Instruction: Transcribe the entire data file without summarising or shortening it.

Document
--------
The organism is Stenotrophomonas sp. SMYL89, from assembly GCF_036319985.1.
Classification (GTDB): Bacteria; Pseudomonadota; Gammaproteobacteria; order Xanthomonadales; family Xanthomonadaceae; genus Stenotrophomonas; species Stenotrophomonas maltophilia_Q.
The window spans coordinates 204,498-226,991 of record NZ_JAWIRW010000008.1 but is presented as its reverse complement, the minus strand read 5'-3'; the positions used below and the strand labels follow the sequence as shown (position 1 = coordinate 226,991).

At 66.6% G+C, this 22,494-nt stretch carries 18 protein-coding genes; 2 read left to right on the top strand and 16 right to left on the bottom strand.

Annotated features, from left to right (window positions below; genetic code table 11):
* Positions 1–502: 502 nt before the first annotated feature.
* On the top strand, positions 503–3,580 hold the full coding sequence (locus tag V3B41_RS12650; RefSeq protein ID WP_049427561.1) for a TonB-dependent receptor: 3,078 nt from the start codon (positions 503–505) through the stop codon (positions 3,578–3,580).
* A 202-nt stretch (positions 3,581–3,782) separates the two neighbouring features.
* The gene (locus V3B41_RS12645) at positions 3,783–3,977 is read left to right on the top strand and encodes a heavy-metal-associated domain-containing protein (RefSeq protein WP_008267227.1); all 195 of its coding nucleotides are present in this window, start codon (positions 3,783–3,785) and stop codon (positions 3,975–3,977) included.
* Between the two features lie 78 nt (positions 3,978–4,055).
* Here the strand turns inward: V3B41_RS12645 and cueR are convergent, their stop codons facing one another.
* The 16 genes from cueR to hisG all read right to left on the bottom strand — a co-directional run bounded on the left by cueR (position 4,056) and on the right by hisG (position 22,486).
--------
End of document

The organism is Stenotrophomonas sp. SMYL89, from assembly GCF_036319985.1.
Classification (GTDB): Bacteria; Pseudomonadota; Gammaproteobacteria; order Xanthomonadales; family Xanthomonadaceae; genus Stenotrophomonas; species Stenotrophomonas maltophilia_Q.
The window spans coordinates 204,498-226,991 of record NZ_JAWIRW010000008.1 but is presented as its reverse complement, the minus strand read 5'-3'; the positions used below and the strand labels follow the sequence as shown (position 1 = coordinate 226,991).

At 66.6% G+C, this 22,494-nt stretch carries 18 protein-coding genes; 2 read left to right on the top strand and 16 right to left on the bottom strand.

Annotated features, from left to right (window positions below; genetic code table 11):
* Positions 1–502: 502 nt before the first annotated feature.
* On the top strand, positions 503–3,580 hold the full coding sequence (locus tag V3B41_RS12650; RefSeq protein ID WP_049427561.1) for a TonB-dependent receptor: 3,078 nt from the start codon (positions 503–505) through the stop codon (positions 3,578–3,580).
* A 202-nt stretch (positions 3,581–3,782) separates the two neighbouring features.
* The gene (locus V3B41_RS12645) at positions 3,783–3,977 is read left to right on the top strand and encodes a heavy-metal-associated domain-containing protein (RefSeq protein WP_008267227.1); all 195 of its coding nucleotides are present in this window, start codon (positions 3,783–3,785) and stop codon (positions 3,975–3,977) included.
* Between the two features lie 78 nt (positions 3,978–4,055).
* Here the strand turns inward: V3B41_RS12645 and cueR are convergent, their stop codons facing one another.
* The 16 genes from cueR to hisG all read right to left on the bottom strand — a co-directional run bounded on the left by cueR (position 4,056) and on the right by hisG (position 22,486).